[Toronto]: Lumiere Press, 1990. Octavo, 23.6 x 16.1 cm. Cased in quarter natural linen and grey Canson paper over boards. Printed paper label to the spine and ‘AS’ printed in black to the lower outer corner of the upper cover. Plain beige endpapers. pp.  8-30, . A fine copy. The text was set in Trump Mediaeval and printed on Mohawk Letterpress Text paper. Two photographs printed on gelatin-silver paper are tipped-in: the first is a previously unpublished portrait of Siskind by Joyce Culver, produced from the original negative; the second is a portrait of Siskind from 1951 by Harry Callahan, produced from a copy negative. Four duotones further embellish the book, one for each of the four monologues or ‘contemplations’ comprising the text. Each duotone represents a decade in Siskin’s career, beginning with the 1940s and ending with the 1970s. The duotones were printed by The Porcupine’s Quill. The Siskind Variations was designed, composed, printed, and bound by Michael Torosian. From a numbered edition of 190 copies, this copy being number 8. A further 26 lettered copies were produced for the printer’s retention. This copy is signed and dated in ink by Siskind on the recto of the front free endpaper.
Accompanied by a copy of the prospectus and a standing order form, both laid in. The prospectus measures 22.3 x 10.1 cm, and the order form 21.5 x 13.9 cm. Both are printed on the recto only. The Siskind Variations was the fourth title appearing in Lumiere’s Homage series. Item #268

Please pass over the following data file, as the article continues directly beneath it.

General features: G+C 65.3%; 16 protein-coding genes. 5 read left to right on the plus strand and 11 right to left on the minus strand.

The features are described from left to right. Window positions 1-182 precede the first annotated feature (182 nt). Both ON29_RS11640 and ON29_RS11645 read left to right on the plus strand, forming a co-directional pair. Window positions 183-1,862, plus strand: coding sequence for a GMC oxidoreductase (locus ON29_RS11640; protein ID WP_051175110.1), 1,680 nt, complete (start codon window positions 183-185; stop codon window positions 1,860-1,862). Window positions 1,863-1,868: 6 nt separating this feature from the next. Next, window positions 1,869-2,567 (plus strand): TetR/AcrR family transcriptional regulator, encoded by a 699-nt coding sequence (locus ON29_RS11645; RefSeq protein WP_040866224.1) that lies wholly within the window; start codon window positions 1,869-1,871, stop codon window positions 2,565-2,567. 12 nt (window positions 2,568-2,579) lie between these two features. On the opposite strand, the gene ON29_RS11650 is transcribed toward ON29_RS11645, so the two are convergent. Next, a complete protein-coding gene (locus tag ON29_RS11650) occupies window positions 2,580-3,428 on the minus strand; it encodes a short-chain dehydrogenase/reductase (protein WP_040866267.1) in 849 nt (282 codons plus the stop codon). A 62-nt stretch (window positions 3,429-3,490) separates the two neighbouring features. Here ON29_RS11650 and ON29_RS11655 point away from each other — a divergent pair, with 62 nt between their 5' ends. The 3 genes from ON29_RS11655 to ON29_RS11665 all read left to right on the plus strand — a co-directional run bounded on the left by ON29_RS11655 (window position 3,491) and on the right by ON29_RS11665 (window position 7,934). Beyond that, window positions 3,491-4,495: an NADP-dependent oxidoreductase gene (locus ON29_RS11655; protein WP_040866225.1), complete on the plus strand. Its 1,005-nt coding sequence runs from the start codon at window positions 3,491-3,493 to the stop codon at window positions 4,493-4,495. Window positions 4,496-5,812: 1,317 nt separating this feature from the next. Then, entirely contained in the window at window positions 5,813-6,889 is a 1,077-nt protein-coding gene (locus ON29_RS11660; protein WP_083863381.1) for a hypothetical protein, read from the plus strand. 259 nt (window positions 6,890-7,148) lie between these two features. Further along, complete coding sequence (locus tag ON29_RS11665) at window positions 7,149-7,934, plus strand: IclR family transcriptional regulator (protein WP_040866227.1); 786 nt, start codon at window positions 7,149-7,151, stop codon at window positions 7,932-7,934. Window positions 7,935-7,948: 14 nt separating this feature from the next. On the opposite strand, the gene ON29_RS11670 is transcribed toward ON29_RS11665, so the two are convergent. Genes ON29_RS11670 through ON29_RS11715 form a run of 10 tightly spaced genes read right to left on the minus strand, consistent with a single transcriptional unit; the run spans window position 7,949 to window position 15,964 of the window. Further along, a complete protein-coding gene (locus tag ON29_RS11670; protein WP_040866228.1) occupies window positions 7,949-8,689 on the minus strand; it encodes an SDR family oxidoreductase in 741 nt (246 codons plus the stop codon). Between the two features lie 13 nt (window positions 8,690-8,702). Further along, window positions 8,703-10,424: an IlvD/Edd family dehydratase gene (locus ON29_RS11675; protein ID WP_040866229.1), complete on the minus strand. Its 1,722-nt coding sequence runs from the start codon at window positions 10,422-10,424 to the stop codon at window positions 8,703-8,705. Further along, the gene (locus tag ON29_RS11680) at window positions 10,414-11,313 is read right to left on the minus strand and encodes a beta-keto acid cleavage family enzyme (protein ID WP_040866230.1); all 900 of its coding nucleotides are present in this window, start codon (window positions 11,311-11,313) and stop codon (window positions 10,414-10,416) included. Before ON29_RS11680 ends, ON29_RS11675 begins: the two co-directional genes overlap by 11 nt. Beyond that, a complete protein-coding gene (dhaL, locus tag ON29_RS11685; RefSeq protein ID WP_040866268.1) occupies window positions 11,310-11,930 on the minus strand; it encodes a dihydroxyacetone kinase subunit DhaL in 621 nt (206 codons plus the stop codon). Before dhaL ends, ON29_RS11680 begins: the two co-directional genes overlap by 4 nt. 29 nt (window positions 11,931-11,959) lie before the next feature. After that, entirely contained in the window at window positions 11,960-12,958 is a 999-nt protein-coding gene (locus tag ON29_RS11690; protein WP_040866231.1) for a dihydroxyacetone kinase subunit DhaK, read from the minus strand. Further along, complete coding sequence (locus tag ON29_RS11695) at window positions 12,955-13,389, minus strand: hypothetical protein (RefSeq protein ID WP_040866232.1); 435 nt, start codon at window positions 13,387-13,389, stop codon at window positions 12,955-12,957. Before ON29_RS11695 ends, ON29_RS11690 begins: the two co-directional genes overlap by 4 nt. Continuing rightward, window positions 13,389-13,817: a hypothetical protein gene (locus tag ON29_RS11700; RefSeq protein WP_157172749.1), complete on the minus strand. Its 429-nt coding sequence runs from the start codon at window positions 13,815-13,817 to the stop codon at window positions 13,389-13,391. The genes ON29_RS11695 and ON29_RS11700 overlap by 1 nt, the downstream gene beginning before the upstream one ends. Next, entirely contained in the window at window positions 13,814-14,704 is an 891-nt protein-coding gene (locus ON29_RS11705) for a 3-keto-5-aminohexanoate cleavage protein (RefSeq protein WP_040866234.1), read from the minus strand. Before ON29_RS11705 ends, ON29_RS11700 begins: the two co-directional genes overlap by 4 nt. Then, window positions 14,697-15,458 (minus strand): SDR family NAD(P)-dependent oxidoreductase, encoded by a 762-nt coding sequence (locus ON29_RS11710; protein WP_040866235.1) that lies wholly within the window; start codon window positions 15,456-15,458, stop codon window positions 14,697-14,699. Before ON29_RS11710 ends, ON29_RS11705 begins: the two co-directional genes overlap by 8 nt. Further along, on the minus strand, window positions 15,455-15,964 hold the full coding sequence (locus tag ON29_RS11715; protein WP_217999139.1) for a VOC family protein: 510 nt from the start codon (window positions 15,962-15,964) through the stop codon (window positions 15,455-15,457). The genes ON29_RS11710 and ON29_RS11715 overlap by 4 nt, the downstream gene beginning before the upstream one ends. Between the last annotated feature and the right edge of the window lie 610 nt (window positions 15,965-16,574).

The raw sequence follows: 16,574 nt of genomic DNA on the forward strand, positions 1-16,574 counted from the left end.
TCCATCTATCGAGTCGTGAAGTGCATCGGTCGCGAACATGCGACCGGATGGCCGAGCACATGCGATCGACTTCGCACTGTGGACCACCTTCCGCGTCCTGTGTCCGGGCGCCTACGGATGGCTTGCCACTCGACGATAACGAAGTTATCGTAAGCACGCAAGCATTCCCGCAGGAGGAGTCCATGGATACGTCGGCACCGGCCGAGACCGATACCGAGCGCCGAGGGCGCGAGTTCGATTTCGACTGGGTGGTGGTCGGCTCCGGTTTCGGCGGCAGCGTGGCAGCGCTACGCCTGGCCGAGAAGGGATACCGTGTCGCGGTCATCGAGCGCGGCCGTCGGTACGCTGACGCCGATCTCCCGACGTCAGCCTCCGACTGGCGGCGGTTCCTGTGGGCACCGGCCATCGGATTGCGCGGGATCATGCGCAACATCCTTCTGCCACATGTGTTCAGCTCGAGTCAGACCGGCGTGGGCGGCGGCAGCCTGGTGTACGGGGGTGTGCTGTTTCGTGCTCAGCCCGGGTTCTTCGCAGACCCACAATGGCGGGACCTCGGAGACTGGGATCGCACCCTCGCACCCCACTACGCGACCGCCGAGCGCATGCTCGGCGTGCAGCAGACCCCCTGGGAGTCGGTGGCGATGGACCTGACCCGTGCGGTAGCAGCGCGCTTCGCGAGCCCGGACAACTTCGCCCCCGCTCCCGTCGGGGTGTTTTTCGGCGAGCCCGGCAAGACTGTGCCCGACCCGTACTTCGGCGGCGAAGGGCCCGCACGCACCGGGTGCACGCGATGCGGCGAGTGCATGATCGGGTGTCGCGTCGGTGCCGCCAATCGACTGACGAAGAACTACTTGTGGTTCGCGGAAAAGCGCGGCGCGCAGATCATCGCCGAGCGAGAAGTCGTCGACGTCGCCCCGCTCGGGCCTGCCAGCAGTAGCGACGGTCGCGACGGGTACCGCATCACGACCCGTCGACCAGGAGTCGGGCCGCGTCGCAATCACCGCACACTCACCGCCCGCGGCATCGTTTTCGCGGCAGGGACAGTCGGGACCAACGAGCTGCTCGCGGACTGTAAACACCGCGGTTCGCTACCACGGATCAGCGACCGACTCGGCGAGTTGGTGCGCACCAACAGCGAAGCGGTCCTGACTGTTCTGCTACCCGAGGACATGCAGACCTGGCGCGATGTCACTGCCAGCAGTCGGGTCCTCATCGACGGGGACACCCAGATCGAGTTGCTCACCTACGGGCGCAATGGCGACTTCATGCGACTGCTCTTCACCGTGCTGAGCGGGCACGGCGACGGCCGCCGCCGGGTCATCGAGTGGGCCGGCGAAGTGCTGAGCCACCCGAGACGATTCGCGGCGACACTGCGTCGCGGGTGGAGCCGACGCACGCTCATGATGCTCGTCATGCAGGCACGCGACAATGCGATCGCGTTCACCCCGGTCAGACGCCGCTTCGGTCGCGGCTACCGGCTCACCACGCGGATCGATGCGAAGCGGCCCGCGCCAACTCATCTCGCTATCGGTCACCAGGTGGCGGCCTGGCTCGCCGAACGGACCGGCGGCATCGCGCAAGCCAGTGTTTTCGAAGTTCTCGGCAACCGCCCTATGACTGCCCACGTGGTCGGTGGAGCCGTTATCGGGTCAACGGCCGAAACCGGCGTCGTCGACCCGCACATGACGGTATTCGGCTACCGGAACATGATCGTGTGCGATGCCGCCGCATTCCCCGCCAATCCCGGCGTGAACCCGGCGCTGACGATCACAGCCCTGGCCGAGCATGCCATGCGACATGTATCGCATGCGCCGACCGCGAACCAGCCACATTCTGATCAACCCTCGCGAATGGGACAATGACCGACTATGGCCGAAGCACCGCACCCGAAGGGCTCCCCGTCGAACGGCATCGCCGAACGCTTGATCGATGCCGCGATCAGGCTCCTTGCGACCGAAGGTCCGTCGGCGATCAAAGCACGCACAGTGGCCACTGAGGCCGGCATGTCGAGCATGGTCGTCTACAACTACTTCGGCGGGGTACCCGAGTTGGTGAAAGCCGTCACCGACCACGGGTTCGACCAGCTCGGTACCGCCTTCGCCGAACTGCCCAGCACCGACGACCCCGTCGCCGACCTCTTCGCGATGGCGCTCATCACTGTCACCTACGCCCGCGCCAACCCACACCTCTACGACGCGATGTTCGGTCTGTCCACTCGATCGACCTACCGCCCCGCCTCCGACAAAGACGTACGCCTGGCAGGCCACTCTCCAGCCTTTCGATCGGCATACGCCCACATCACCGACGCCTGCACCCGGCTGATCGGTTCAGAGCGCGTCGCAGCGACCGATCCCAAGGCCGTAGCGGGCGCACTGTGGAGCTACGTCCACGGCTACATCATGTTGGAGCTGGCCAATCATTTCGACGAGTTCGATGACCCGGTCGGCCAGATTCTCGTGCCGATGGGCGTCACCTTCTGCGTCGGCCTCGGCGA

“Aaron Siskind was born in New York in 1903. His interest in the arts first led him to an involvement in music and writing. However, by the time he was thirty, they were displaced by his discovery and passion for photography.
His early work is best defined by his participation in the Photo League and the documentary essays he both coördinated and contributed photographs to, notably, ‘Harlem Document’. By the end of the 1930s Siskind had abandoned this pursuit as he discovered his own photographic vocabulary in increasingly abstract imagery. This breakthrough led to works now regarded as milestones of photography in the twentieth century, an assessment reinforced by Siskind’s presence in major collections throughout the world as well as retrospective exhibitions at the Museum of Modern Art, New York and Eastman House, Rochester. He was the recipient of a Guggenheim Fellowship in 1966. In addition to his photography, Siskind’s legacy is his contribution as a teacher at the Institute of Design, Chicago and the Rhode Island School of Design.” — Michael Torosian.